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American Economic Review: Vol. 101 No. 6 (October 2011)

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The Chinese Warrants Bubble

Article Citation

Xiong, Wei, and Jialin Yu. 2011. "The Chinese Warrants Bubble." American Economic Review, 101(6): 2723-53.

DOI: 10.1257/aer.101.6.2723

Abstract

In 2005-2008, over a dozen put warrants traded in China went so deep out of the money that they were almost certain to expire worthless. Nonetheless, each warrant was traded more than three times each day at substantially inflated prices. This bubble is unique in that the underlying stock prices make warrant fundamentals publicly observable and that warrants have predetermined finite maturities. This sample allows us to examine a set of bubble theories. In particular, our analysis highlights the joint effects of short-sales constraints and heterogeneous beliefs in driving bubbles and confirms several key findings of the experimental bubble literature. (JEL G12, G13, O16, P34)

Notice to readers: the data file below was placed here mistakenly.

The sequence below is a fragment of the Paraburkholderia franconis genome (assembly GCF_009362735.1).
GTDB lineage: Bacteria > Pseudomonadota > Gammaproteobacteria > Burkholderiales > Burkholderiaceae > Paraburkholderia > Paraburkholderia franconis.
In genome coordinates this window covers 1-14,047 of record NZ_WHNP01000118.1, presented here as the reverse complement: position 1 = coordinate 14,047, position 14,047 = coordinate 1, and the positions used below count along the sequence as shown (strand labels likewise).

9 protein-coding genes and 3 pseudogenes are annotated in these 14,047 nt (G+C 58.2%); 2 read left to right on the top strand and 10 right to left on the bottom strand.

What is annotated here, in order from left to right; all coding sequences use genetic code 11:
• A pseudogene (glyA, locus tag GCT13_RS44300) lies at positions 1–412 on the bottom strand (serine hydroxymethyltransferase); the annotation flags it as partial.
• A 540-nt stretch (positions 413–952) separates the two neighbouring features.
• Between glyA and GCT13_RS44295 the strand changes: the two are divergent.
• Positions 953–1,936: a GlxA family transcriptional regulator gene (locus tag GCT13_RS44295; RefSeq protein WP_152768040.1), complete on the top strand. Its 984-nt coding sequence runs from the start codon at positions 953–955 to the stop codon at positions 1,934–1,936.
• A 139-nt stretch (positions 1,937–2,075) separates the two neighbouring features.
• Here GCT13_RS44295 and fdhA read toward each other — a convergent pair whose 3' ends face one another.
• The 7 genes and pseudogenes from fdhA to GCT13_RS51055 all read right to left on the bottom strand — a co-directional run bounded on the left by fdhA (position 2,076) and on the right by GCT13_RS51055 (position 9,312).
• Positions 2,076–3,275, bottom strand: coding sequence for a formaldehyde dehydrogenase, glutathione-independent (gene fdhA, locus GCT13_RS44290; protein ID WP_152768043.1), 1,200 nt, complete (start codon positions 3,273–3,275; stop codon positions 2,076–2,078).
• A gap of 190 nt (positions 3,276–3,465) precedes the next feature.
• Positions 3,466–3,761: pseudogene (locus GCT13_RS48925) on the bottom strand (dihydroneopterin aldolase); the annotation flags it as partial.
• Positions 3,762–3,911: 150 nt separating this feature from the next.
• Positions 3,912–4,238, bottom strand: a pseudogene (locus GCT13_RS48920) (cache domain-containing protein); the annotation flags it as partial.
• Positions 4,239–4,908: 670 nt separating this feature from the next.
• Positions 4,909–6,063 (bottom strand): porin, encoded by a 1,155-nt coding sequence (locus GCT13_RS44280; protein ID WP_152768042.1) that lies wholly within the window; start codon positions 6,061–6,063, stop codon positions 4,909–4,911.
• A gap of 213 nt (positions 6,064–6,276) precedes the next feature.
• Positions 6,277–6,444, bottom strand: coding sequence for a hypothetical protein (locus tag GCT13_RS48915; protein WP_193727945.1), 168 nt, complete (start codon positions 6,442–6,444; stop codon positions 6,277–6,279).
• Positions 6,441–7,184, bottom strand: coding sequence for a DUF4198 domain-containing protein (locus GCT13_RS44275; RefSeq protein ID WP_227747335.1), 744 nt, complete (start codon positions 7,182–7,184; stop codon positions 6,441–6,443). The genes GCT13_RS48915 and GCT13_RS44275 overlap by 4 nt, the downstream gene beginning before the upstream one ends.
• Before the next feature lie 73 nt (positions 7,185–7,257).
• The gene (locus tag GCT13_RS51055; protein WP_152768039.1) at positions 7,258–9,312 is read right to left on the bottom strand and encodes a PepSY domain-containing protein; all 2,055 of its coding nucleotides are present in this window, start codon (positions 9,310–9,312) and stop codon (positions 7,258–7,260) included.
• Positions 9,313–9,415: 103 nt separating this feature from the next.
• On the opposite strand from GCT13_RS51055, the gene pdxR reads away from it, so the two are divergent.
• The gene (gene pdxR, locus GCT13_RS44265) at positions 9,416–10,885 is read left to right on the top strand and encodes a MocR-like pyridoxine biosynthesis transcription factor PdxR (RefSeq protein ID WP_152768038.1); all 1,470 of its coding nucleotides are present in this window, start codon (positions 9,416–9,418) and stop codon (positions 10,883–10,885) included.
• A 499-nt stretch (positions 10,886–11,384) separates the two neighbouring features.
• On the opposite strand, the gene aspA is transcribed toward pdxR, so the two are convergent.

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Authors

Xiong, Wei (Princeton U)
Yu, Jialin (Columbia U)

JEL Classifications

G12: Asset Pricing; Trading volume; Bond Interest Rates
G13: Contingent Pricing; Futures Pricing; option pricing
O16: Economic Development: Financial Markets; Saving and Capital Investment; Corporate Finance and Governance
P34: Socialist Institutions and Their Transitions: Financial Economics


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